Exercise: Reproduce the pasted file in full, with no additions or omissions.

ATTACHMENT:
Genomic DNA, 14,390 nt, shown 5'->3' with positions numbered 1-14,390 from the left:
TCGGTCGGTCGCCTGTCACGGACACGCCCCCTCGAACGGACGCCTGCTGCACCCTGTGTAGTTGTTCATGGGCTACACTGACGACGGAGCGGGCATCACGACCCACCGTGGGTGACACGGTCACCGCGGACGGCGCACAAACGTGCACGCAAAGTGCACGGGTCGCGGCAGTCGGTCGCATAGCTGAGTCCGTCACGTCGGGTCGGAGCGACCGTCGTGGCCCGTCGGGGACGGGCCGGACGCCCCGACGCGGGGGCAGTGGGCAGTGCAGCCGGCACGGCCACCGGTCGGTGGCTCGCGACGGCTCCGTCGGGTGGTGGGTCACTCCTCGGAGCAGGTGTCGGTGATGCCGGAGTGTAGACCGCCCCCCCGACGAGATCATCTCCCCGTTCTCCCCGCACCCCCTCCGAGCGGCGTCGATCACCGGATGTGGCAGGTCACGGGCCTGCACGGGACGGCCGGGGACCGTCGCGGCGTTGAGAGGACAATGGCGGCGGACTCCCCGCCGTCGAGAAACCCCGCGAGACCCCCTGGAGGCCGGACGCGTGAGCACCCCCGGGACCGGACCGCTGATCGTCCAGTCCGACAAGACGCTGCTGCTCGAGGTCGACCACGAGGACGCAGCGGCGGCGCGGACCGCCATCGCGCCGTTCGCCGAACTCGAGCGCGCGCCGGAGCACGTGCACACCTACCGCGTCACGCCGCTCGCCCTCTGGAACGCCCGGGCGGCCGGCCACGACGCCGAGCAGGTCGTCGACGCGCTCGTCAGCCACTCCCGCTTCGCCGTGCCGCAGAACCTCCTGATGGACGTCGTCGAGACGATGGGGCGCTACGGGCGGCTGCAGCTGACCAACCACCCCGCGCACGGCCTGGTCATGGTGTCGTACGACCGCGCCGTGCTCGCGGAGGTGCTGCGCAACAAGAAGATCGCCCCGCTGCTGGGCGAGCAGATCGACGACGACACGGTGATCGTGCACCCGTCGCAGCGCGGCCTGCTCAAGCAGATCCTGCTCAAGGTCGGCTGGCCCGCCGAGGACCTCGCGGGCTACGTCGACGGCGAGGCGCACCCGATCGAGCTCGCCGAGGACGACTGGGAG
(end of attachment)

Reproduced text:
Genomic DNA, 14,390 nt, shown 5'->3' with positions numbered 1-14,390 from the left:
TCGGTCGGTCGCCTGTCACGGACACGCCCCCTCGAACGGACGCCTGCTGCACCCTGTGTAGTTGTTCATGGGCTACACTGACGACGGAGCGGGCATCACGACCCACCGTGGGTGACACGGTCACCGCGGACGGCGCACAAACGTGCACGCAAAGTGCACGGGTCGCGGCAGTCGGTCGCATAGCTGAGTCCGTCACGTCGGGTCGGAGCGACCGTCGTGGCCCGTCGGGGACGGGCCGGACGCCCCGACGCGGGGGCAGTGGGCAGTGCAGCCGGCACGGCCACCGGTCGGTGGCTCGCGACGGCTCCGTCGGGTGGTGGGTCACTCCTCGGAGCAGGTGTCGGTGATGCCGGAGTGTAGACCGCCCCCCCGACGAGATCATCTCCCCGTTCTCCCCGCACCCCCTCCGAGCGGCGTCGATCACCGGATGTGGCAGGTCACGGGCCTGCACGGGACGGCCGGGGACCGTCGCGGCGTTGAGAGGACAATGGCGGCGGACTCCCCGCCGTCGAGAAACCCCGCGAGACCCCCTGGAGGCCGGACGCGTGAGCACCCCCGGGACCGGACCGCTGATCGTCCAGTCCGACAAGACGCTGCTGCTCGAGGTCGACCACGAGGACGCAGCGGCGGCGCGGACCGCCATCGCGCCGTTCGCCGAACTCGAGCGCGCGCCGGAGCACGTGCACACCTACCGCGTCACGCCGCTCGCCCTCTGGAACGCCCGGGCGGCCGGCCACGACGCCGAGCAGGTCGTCGACGCGCTCGTCAGCCACTCCCGCTTCGCCGTGCCGCAGAACCTCCTGATGGACGTCGTCGAGACGATGGGGCGCTACGGGCGGCTGCAGCTGACCAACCACCCCGCGCACGGCCTGGTCATGGTGTCGTACGACCGCGCCGTGCTCGCGGAGGTGCTGCGCAACAAGAAGATCGCCCCGCTGCTGGGCGAGCAGATCGACGACGACACGGTGATCGTGCACCCGTCGCAGCGCGGCCTGCTCAAGCAGATCCTGCTCAAGGTCGGCTGGCCCGCCGAGGACCTCGCGGGCTACGTCGACGGCGAGGCGCACCCGATCGAGCTCGCCGAGGACGACTGGGAG